Religion, employment and the Genuine Occupational Requirement: Egenberger

Advocate General Tanchev has today published his Opinion in the case of Vera Egenberger v Evangelisches Werk für Diakonie und Entwicklung e.V. [2017] ECJ C-414/16.

Background

Ms Egenberger applied for a job advertised by the Evangelisches Werk für Diakonie und Entwicklung [EWDE], an auxiliary organisation of the Evangelische Kirche in Deutschland [EKD] which is governed by private law and exclusively pursues charitable, benevolent and religious purposes. The purpose of the job was to prepare a report on Germany’s compliance with the United Nations International Convention on the Elimination of All Forms of Racial Discrimination. The duties included public and professional representation of the EWDE and coordinating the process of forming opinions within it.

Ms Egenberger was not appointed to the post. The advertisement stated that candidates should be members of a Protestant church or of a church which is a member of the Cooperative of Christian Churches in Germany and Ms Egenberger contends that she was not appointed because she does not belong to any religious community. She therefore lodged a claim with the German Labour Courts for payment of damages of around €10 000, arguing that she had been discriminated against on the basis of belief.

Questions referred

The Bundesarbeitsgericht (Federal Employment Court) submitted a series of questions to the Court of Justice, as follows:

“1. Is Article 4(2) of Directive 2000/78/EC [the Equal Treatment Directive] to be interpreted as meaning that an employer, such as the defendant in the present case, or the church on its behalf, may itself authoritatively determine whether adherence by an applicant to a specified religion, by reason of the nature of the activities or of the context in which they are carried out, constitutes a genuine, legitimate and justified occupational requirement, having regard to the employer/church’s ethos?

2. If the first question is answered in the negative:

In a case such as the present, is it necessary to disapply a provision of national law – such as, in the present case, the first alternative of Paragraph 9(1) of the AGG (Allgemeines Gleichbehandlungsgesetz, General Law on equal treatment) – which provides that a difference of treatment on the ground of religion in the context of employment with religious bodies and the organisations adhering to them is also lawful where adherence to a specific religion, in accordance with the self-conception of the religious body, having regard to its right of self-determination, constitutes a justified occupational requirement?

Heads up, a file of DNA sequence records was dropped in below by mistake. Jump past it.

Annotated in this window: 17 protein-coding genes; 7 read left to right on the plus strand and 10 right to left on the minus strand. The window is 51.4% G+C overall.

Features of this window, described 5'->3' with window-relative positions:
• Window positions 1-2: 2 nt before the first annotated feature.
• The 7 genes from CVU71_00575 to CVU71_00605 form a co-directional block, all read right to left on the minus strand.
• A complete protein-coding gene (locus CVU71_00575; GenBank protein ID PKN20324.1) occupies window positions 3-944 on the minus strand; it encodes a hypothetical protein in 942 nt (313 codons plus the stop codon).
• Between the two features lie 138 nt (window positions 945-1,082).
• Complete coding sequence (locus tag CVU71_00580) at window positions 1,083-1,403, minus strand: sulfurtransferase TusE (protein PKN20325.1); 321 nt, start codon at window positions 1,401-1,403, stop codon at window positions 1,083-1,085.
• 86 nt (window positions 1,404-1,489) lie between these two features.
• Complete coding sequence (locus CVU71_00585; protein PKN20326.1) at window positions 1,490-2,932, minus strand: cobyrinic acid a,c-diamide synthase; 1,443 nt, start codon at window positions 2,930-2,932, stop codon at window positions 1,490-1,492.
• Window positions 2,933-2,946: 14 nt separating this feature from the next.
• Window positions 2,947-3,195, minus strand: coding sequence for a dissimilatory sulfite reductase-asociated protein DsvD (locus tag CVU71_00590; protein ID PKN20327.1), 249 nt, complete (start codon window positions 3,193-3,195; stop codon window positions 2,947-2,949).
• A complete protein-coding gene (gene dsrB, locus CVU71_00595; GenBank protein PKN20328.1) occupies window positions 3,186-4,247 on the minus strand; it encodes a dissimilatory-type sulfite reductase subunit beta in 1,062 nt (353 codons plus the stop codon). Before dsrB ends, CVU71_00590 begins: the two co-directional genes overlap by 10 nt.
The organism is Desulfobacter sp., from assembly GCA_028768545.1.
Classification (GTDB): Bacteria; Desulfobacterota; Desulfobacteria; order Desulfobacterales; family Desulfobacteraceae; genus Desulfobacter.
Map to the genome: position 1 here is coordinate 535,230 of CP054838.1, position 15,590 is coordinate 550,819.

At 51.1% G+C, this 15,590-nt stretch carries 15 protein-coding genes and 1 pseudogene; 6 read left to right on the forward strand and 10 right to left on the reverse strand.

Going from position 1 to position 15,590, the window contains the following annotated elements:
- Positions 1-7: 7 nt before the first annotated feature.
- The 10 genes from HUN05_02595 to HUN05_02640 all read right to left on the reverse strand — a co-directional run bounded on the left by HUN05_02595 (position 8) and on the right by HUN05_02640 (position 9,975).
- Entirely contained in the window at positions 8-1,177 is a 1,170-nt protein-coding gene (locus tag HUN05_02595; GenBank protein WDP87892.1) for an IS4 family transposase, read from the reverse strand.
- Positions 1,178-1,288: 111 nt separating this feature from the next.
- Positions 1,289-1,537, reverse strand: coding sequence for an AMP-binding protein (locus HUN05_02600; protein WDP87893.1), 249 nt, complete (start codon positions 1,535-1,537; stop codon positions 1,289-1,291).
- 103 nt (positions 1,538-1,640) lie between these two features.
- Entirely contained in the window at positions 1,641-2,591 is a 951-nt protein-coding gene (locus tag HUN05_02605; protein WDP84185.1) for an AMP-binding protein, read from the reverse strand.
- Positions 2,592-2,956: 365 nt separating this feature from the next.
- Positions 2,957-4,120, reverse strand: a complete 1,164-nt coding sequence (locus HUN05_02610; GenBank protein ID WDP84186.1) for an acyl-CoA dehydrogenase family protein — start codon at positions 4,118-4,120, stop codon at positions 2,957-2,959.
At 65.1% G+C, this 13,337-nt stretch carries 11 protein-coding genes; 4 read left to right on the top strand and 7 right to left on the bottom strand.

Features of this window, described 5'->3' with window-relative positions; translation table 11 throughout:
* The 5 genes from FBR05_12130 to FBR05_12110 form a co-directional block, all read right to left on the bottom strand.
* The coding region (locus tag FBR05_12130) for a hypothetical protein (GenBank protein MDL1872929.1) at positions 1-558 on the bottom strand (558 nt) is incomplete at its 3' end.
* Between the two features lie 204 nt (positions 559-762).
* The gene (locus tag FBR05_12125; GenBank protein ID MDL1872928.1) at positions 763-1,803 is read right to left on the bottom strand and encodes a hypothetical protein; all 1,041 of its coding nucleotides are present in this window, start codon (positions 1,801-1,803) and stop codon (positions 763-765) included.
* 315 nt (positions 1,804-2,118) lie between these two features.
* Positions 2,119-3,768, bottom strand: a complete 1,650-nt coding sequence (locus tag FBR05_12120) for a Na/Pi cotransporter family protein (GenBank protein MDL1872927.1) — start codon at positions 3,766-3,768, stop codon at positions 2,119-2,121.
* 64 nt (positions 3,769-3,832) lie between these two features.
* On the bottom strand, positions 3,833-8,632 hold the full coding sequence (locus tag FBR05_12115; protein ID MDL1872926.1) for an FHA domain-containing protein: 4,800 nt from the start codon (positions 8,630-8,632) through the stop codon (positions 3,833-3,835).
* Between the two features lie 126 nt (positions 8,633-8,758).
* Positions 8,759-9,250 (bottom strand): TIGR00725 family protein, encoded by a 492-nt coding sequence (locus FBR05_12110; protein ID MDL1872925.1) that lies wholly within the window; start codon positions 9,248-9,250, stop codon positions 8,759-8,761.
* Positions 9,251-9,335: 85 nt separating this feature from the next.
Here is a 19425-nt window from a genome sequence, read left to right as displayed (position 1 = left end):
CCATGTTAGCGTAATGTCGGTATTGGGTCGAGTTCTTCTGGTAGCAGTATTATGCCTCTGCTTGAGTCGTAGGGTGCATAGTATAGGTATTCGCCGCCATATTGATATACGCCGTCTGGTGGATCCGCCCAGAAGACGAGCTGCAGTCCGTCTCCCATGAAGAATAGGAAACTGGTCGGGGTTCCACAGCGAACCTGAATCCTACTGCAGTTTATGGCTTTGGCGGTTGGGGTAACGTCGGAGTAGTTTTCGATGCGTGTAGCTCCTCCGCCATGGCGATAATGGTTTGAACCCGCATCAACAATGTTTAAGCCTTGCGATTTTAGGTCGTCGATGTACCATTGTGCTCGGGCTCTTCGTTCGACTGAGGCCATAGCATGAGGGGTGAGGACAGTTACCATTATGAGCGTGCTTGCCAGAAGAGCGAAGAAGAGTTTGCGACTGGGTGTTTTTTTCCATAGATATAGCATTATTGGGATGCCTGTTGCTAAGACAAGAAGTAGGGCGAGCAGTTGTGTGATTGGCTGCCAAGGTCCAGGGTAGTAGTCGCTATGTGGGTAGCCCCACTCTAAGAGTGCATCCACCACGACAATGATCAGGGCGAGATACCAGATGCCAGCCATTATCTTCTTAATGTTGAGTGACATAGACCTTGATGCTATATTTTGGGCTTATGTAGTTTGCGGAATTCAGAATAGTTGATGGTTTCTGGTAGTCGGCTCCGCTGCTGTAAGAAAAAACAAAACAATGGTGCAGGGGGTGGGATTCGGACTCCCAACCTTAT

3. If the first question is answered in the negative, further:

What requirements are there as regards the nature of the activities or of the context in which they are carried out, as genuine, legitimate and justified occupational requirements, having regard to the organisation’s ethos, in accordance with Article 4(2) of Directive 2000/78/EC?”

The Advocate General’s Opinion

AG Tanchev notes that church-related institutions, collectively, are reported to be the second-largest employer in Germany, employing around 1.3 million people, and occupy a quasi-monopolistic position in some regions and fields of work. He points out that the Equal Treatment Directive includes a specific rule to deal with the particular situation of the circumstances in which religious organisations can lawfully engage in unequal treatment on the basis of belief. The rule sets the parameters for the standard of judicial review to be applied when a religious organisation is challenged for having taken the position that unequal treatment on the basis of belief does not amount to unlawful discrimination: whether, by reason of the nature of the activities in question and the context in which they are carried out, a person’s religion or belief constitutes a genuine, legitimate and justified occupational requirement, having regard to the organisation’s ethos.

He suggests that the Court reply to the Bundesarbeitsgericht along the following lines:

First, he considers that an employer, such as the Evangelisches Werk für Diakonie und Entwicklung, or the Church on its behalf, may not itself authoritatively determine whether adherence by an applicant to a specified religion, by reason of the nature of the activities in question or of the context in which they are carried out, constitutes a genuine, legitimate and justified occupational requirement, having regard to the employer/Church’s ethos.

While judicial review of the ethos of the church is to be limited, this does not mean that a Member State court is to be excused from assessing the activities in question against the ethos of a religion, to determine whether a person’s religion or belief constitutes a genuine, legitimate and justified occupational requirement: